Of course it is a difficult situation for ownership from a public relations standpoint, as you do not want Bidge leaving town in a spat over money, when you, the franchise, are drowning in revenues. But do you really believe that a bad team with Bidge starting 75% of the games at second base and chasing 3,000 hits would be more popular in this town than a winning team with Bidge starting only two or three days a week?

T-Poo has made no bones about the fact that he intends to have Adam Everett and Brad Ausmus in the everyday lineup come 2007. That's bad enough on its face, but to include a .300 OBP, defensively-limited second baseman in the lineup with him, not to mention at a price that will take a not-so-insignificant bite out of the Astros' roster budget for 2007, is just dumb. Sportswriters may want Bidge around full-time in 2007 so that they can write another dozen easy "Bidge is King" columns next summer, but signing Bidge to such an outrageous deal and promising him a large role on next year's team sends a message to your fans and to all of baseball that you are more concerned with the material pursuits of a single player than you are about the success of your organization, and as a fan, that is the opposite path I want my team to take.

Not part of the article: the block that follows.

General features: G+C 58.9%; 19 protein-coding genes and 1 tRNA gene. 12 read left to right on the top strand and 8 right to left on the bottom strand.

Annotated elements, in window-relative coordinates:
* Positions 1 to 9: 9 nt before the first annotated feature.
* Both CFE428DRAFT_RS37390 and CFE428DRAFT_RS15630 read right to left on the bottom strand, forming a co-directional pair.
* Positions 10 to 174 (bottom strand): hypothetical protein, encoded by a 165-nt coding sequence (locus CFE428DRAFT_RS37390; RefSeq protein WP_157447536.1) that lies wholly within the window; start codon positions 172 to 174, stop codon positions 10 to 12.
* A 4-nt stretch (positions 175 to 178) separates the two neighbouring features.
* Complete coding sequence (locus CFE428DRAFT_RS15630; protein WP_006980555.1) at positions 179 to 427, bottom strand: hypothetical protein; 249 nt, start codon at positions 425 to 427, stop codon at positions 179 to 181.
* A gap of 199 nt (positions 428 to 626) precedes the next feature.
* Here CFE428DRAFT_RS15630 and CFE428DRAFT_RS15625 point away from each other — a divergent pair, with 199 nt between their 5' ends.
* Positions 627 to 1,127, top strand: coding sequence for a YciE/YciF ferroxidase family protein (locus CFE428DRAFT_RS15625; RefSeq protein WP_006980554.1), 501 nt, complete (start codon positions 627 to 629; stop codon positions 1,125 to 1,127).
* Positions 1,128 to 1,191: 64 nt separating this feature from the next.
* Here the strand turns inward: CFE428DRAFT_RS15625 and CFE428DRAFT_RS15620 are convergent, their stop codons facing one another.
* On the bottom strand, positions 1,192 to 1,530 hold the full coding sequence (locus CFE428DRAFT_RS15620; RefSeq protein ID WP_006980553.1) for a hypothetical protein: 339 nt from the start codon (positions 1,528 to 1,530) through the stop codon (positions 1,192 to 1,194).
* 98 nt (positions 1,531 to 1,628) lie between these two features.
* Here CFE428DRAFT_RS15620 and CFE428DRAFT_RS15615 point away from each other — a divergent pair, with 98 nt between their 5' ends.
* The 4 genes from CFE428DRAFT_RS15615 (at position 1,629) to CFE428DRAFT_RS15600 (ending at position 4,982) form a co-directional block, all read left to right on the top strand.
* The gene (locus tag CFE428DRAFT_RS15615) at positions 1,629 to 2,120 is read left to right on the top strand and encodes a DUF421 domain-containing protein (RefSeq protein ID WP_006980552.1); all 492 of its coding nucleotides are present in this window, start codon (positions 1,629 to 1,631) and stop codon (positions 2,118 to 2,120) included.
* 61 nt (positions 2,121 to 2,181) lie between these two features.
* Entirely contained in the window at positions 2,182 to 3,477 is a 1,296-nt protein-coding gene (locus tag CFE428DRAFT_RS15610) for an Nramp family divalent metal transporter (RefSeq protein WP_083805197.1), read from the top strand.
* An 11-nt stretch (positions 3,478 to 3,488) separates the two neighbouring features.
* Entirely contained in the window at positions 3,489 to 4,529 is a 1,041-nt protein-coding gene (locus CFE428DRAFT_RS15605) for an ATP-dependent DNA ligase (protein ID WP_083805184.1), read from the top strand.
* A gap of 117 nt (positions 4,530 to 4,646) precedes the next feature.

3 Comments:

Anonymous Anonymous said...

Can't argue with the logic but you gotta consider that letting Bidge go would be the end of an era. My ultimate hope is the Bidge takes one for the team and we try to capture the magic of '05 and try to get RC and AP back. Maybe wishful thinking but we were damn close and it would be a sad thing to see the Stros with neither Bidge or Bags out there.

Thu Nov 09, 12:37:00 AM  
Blogger Tim said...

There is no room for sentiment in Scott's world. That's why he supports mandatory euthanasia for all people over age 60. Once their production begins to fall off, BAM! Off with their heads.

There's no way on God's green earth that Bidge isn't starting at 2B for the 'Stros on Opening Day. And that's the way it should be. He isn't an everyday player anymore, but he should still be getting three starts a week.

Thu Nov 09, 09:34:00 AM  
Blogger Scott said...

Opening Day starter? Absolutely. Three days a week? Eh, I'd rather it be two, but I could live with three, I guess, as long as Burke is playing shortstop the other three days. Five or six million dollars for 2007? Absolutely not.

I appreciate Anonymous' candor re: my logic, and I understand how others could disagree. If you love Biggio so much that you're willing to short-circuit the team's potential, that's your choice (and Tim's). I think there's a really simple compromise. Bidge gets his ABs off the bench and as a utility man and gets paid accordingly, and Burke gets regular PT.

Now if Drayton decides to consider Bidge's money for 2007 Clemens-like in that he will pay for himself such that the team's overall budget will not be negatively impacted by giving him a pay raise, that's a whole different story. It's Drayton's team, and he can pay as much as he sees fit. But if Bidge's money comes at the cost of improving the overall roster or with a guarantee of substantial playing time, then I think it's a terrible idea.

Thu Nov 09, 10:19:00 AM  

Post a Comment

<< Home